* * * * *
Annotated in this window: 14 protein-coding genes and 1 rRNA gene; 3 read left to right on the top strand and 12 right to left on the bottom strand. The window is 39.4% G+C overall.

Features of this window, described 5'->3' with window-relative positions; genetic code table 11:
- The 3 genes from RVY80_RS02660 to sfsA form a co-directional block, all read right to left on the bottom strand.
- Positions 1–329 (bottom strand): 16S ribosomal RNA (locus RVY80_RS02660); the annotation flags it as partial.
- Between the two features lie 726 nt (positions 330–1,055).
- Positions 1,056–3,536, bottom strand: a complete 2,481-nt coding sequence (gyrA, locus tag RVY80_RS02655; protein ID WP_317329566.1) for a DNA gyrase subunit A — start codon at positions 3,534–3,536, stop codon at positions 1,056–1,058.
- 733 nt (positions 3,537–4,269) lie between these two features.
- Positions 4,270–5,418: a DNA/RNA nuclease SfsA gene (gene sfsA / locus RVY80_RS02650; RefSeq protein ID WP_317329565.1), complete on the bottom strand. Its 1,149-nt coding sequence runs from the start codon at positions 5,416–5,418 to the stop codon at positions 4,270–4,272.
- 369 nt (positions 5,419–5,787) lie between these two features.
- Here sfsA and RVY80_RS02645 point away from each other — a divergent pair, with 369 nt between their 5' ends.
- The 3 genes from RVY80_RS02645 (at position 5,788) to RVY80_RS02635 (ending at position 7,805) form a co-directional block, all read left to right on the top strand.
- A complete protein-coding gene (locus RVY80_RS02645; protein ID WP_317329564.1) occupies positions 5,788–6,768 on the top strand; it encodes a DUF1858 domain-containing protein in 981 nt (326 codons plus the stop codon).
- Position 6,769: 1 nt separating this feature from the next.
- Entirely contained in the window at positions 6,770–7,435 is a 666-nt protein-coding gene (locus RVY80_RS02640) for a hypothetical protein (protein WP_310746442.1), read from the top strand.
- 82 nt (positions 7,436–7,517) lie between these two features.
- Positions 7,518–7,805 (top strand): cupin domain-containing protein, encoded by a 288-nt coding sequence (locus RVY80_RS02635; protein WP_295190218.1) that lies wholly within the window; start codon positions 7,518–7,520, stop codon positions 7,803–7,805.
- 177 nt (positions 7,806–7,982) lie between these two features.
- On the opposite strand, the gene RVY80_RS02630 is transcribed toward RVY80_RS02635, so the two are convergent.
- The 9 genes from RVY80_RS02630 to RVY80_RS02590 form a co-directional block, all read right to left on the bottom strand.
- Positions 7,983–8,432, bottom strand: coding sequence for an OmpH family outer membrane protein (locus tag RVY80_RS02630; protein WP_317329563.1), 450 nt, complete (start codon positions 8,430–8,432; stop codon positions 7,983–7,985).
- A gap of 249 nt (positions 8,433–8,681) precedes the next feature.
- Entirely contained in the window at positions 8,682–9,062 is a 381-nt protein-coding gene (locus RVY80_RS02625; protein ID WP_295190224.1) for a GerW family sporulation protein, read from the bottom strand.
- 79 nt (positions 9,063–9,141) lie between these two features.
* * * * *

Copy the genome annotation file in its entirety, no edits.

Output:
Annotated in this window: 14 protein-coding genes and 1 rRNA gene; 3 read left to right on the top strand and 12 right to left on the bottom strand. The window is 39.4% G+C overall.

Features of this window, described 5'->3' with window-relative positions; genetic code table 11:
- The 3 genes from RVY80_RS02660 to sfsA form a co-directional block, all read right to left on the bottom strand.
- Positions 1–329 (bottom strand): 16S ribosomal RNA (locus RVY80_RS02660); the annotation flags it as partial.
- Between the two features lie 726 nt (positions 330–1,055).
- Positions 1,056–3,536, bottom strand: a complete 2,481-nt coding sequence (gyrA, locus tag RVY80_RS02655; protein ID WP_317329566.1) for a DNA gyrase subunit A — start codon at positions 3,534–3,536, stop codon at positions 1,056–1,058.
- 733 nt (positions 3,537–4,269) lie between these two features.
- Positions 4,270–5,418: a DNA/RNA nuclease SfsA gene (gene sfsA / locus RVY80_RS02650; RefSeq protein ID WP_317329565.1), complete on the bottom strand. Its 1,149-nt coding sequence runs from the start codon at positions 5,416–5,418 to the stop codon at positions 4,270–4,272.
- 369 nt (positions 5,419–5,787) lie between these two features.
- Here sfsA and RVY80_RS02645 point away from each other — a divergent pair, with 369 nt between their 5' ends.
- The 3 genes from RVY80_RS02645 (at position 5,788) to RVY80_RS02635 (ending at position 7,805) form a co-directional block, all read left to right on the top strand.
- A complete protein-coding gene (locus RVY80_RS02645; protein ID WP_317329564.1) occupies positions 5,788–6,768 on the top strand; it encodes a DUF1858 domain-containing protein in 981 nt (326 codons plus the stop codon).
- Position 6,769: 1 nt separating this feature from the next.
- Entirely contained in the window at positions 6,770–7,435 is a 666-nt protein-coding gene (locus RVY80_RS02640) for a hypothetical protein (protein WP_310746442.1), read from the top strand.
- 82 nt (positions 7,436–7,517) lie between these two features.
- Positions 7,518–7,805 (top strand): cupin domain-containing protein, encoded by a 288-nt coding sequence (locus RVY80_RS02635; protein WP_295190218.1) that lies wholly within the window; start codon positions 7,518–7,520, stop codon positions 7,803–7,805.
- 177 nt (positions 7,806–7,982) lie between these two features.
- On the opposite strand, the gene RVY80_RS02630 is transcribed toward RVY80_RS02635, so the two are convergent.
- The 9 genes from RVY80_RS02630 to RVY80_RS02590 form a co-directional block, all read right to left on the bottom strand.
- Positions 7,983–8,432, bottom strand: coding sequence for an OmpH family outer membrane protein (locus tag RVY80_RS02630; protein WP_317329563.1), 450 nt, complete (start codon positions 8,430–8,432; stop codon positions 7,983–7,985).
- A gap of 249 nt (positions 8,433–8,681) precedes the next feature.
- Entirely contained in the window at positions 8,682–9,062 is a 381-nt protein-coding gene (locus RVY80_RS02625; protein ID WP_295190224.1) for a GerW family sporulation protein, read from the bottom strand.
- 79 nt (positions 9,063–9,141) lie between these two features.